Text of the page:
|BROWN, ALLEN - Former ARS Employee|
Submitted to: Plant Genetic Resources: Characterization and Utilization
Publication Type: Peer Reviewed Journal
Publication Acceptance Date: 5/23/2008
Publication Date: 6/16/2008
Citation: Donnelly, L.M., M.M. Jenderek J.P. Prince, P.A. Reeves A. Brown and R.M. Hannan. 2008. Genetic diversity in the USDA Limnanthes germplasm collection assessed by simple sequence repeats. Plant Genetic Resources: Characterization and Utilization 1:33-41.
Interpretive Summary: Meadowfoam (Limnanthes sp.) has attracted attention for industrial use due to unique characteristics of the seed oil. Wild populations of the plants showed variability in seed yield and oil content. The United State Department of Agriculture, Agricultural Research Service, National Plant Germplasm System (USDA-ARS-NPGS) maintains a meadowfoam germplasm collection. The diversity of the collection was evaluated by molecular markers. The markers differentiated all accessions, indicating that all accessions were unique, and that the USDA Limnanthes germplasm collection is genetically diverse, contributes to the conservation of the Limnanthes gene pool and is a suitable source of germplasm for the crop improvement.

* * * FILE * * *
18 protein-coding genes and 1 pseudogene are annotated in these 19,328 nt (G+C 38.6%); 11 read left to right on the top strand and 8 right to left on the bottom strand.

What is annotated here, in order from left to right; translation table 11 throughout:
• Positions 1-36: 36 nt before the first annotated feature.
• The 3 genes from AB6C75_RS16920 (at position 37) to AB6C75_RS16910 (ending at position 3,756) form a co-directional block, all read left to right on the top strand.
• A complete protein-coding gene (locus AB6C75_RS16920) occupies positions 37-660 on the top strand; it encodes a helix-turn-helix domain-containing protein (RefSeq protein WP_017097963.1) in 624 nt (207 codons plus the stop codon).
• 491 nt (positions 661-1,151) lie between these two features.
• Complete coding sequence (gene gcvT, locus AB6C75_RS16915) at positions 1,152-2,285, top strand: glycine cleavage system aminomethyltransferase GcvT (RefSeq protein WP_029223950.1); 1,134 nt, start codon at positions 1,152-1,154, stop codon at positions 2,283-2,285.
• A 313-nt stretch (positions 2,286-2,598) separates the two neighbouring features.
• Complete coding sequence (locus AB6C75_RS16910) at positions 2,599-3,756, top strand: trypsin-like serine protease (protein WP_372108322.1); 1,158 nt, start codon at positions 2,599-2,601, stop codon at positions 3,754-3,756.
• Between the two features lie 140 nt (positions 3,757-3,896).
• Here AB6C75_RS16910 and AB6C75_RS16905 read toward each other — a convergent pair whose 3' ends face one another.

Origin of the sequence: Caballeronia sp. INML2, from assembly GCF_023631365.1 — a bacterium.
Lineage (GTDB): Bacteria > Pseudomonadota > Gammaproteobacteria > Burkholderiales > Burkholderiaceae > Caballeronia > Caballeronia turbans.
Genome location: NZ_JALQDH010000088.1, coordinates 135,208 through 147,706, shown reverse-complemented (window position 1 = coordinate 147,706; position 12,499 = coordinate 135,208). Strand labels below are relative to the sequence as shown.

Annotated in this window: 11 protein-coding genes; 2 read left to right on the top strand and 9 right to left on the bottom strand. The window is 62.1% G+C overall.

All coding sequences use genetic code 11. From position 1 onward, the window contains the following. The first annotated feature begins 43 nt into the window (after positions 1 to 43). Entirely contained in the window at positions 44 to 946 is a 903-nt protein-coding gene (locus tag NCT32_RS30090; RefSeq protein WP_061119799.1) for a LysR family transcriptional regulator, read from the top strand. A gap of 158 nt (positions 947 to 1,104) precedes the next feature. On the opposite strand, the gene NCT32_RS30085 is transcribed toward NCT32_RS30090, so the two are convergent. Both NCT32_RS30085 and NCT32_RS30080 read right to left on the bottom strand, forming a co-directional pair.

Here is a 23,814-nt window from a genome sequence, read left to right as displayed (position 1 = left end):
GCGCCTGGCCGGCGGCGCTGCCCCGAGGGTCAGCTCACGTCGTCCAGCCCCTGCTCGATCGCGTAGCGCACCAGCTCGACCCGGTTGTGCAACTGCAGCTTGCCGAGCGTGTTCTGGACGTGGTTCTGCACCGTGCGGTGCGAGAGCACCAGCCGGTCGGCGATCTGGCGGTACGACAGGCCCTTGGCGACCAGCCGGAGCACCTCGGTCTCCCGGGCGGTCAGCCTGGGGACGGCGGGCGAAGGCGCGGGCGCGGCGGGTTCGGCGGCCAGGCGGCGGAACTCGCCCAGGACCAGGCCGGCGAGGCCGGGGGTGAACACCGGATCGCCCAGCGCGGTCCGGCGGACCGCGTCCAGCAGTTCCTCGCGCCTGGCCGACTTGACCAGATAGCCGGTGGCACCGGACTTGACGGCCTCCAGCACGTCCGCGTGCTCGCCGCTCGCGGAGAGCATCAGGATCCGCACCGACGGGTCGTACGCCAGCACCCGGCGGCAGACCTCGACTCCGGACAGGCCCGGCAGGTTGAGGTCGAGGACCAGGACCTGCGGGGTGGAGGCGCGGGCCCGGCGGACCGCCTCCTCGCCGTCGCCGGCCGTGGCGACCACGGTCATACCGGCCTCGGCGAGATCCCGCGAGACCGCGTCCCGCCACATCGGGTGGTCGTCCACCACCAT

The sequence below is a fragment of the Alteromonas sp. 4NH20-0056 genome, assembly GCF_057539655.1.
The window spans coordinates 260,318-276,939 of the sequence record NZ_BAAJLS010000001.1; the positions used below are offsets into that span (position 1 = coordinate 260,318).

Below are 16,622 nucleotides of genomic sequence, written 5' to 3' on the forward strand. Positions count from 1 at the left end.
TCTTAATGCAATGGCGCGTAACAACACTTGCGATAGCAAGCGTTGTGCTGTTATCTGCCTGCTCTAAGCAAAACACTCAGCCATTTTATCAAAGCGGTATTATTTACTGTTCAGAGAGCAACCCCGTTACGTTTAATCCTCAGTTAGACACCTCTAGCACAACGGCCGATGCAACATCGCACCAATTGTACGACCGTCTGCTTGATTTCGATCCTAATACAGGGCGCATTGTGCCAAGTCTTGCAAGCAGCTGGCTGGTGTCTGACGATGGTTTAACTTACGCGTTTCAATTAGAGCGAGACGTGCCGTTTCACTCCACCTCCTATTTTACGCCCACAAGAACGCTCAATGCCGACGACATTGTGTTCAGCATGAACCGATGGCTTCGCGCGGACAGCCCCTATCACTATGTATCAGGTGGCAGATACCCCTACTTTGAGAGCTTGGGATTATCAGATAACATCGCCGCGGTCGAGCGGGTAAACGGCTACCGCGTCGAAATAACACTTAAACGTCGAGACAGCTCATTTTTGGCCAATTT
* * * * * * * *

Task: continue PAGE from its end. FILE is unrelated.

Technical Abstract: The genus Limnanthes, also known as meadowfoam, has attracted attention for industrial use due to the unique characteristics of its seed oil. Samples from wild populations showed variability in agronomically important traits involved in seed oil yield, warranting the establishment and continued development of a germplasm collection. The level of genetic diversity within the United States Department of Agriculture, Agriculture Research Service, National Plant Germplasm System (USDA-ARS-NPGS) Limnanthes collection was evaluated using 15 simple sequence repeat (SSR) markers across 65 accessions representing 7 species and 17 subspecies. Parsimony analysis separated the accessions into two main groups, with little resolution within groups. These two groups were confirmed using neighbor-joining analysis and principal coordinate analysis. Accessions identified as L. floccosa and L. gracilis were found by morphological traits in both groups. The low resolution of the dendrograms within groups and the absence of species monophyly may be evidence for gene flow among Limnanthes species in the wild. SSR marker variation suggests that the Limnanthes germplasm collection is genetically diverse and therefore contributes to the conservation of the wild Limnanthes gene pool.